Three Ways to Pay for Long-Term Care
1. Pay for in-home caregivers and assisted living/nursing homes out of pocket. This is expensive and can often deplete a family's life savings.
2. Meet a very specific poverty level and qualify for government assistance through the Medicaid program. Unfortunately, options are limited, only paying for nursing homes that accept Medicaid.
3. Buy a Comprehensive Long-Term Care Insurance policy. This protects your family's assets from the rising costs of caring for someone who needs full time care. An employer might even pay the tax-deductible premiums. Consider buying it at a younger age, when it is more affordable and accessible. It must be bought before a major chronic illness strikes.
This policy pays for care in the patient's home, assisted living, board & care, and in nursing/dementia care facilities. Medicare and regular health insurance does not pay for long-term care. The average cost for a person who needs long-term care is $40,000 to $70,000 annually, depending on where you live, plus the cost to the family caregiver who may have to leave their job.
Questions to Ask Your Insurance Agent
- Is the coverage comprehensive--meaning it includes all levels of care: in the home, assisted living, board & care, and nursing/dementia facilities?
- What is the daily benefit?
- Is there 5% annually compounded inflation protection?
- What is the elimination period?
- Is it a lifetime benefit period or a limited time benefit policy?
- Is there a spousal discount?
- Can you hire caregivers privately as well as from an agency?
- Is the home care benefit based on a daily, weekly or monthly maximum, and if the benefit is not used, can it be used in the future?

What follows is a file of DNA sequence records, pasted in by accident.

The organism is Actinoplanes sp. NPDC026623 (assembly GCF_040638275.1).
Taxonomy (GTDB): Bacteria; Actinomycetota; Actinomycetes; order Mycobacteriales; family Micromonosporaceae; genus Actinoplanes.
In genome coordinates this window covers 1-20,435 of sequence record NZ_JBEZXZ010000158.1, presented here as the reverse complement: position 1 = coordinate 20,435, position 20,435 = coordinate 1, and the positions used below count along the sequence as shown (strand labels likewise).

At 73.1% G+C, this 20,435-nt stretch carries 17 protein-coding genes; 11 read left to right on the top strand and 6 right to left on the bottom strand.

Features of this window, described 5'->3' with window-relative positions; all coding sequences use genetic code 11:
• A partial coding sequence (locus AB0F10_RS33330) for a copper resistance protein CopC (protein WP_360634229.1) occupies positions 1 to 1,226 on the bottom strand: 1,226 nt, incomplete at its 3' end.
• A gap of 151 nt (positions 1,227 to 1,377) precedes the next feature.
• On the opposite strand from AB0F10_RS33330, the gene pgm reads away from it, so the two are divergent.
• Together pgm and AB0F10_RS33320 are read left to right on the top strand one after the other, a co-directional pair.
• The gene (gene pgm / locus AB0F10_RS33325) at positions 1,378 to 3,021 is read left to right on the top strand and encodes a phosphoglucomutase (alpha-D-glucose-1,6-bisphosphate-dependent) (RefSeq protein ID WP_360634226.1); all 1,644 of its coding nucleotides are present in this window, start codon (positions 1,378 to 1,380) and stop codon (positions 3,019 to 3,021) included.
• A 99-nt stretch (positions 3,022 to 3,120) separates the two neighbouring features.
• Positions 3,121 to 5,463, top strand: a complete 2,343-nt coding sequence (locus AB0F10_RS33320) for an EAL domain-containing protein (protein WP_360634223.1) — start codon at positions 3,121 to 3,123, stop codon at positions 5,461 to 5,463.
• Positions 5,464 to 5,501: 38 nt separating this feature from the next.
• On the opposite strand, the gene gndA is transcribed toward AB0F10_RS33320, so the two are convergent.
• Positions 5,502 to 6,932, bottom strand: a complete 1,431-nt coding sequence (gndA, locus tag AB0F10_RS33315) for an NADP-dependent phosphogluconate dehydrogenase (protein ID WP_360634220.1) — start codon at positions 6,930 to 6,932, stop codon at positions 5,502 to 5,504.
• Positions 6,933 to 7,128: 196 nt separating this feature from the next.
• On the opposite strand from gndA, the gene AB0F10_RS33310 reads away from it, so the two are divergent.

- Does it cover home care coordination of services?
- How many ADL's (Activities of Daily Living) does it take to trigger a claim?
- Is there a time limit for filing a claim?
- Does it cover the cost of Adult Day Care & Adult Day Health Care, hospice and respite programs?
- Is it a tax-qualified plan?
- Is the company highly rated and have they ever raised premiums?
- Can you see the company's published annual audit to check their track record for paying claims?
Long-term care insurance may not be for everyone. But it would have saved our family's entire life savings as well as a fortune in Kleenex. I eventually had to sell my home to provide 24-hour (in their home) care, for 5 years, for 2 parents, both with (misdiagnosed) early stage Alzheimer's disease.
In the beginning, my once-adoring father turned verbally and physically abusive towards me and I was heart-broken to have lost his love. But then, I just couldn't believe it when I'd take him to the doctor -- where he could act completely normal when he needed to. It was an unbelievable nightmare, but with sheer determination I finally solved the endless crisis -- medically and behaviorally.
Once I figured it all out, I was so infuriated that I hadn't gotten the medical help I needed for my father sooner and compelled by the experience that I wrote my first book, Elder Rage, to help the 77 million baby boomers from making the mistakes I made while caring for their aging parents.
Actually written with some laugh-out-loud humor to make a tough subject palatable, Elder Rage has become a guidebook for a generation beginning this difficult phase of their lives. Now an advocate for eldercare awareness and reform, my biggest missions are: funding for, and the importance of, early diagnosis of Alzheimer's; prevention of elder abuse, neglect and exploitation; and funding for Adult Day Cares, which saved my parents' lives as well as my own. More than 5,000 new adult day centers are needed just to cover the current need.
Jacqueline Marcell is an author, publisher, radio host, national speaker, and advocate for eldercare awareness and reform. Her best-selling book, Elder Rage, is a Book-of-the-Month Club selection and being considered for a feature film. Jacqueline hosts an Internet radio program heard worldwide on www.wsRadio.com/CopingWithCaregiving. Jacqueline is also a recent breast cancer survivor who encourages caregivers to reduce stress and get mammograms for early detection.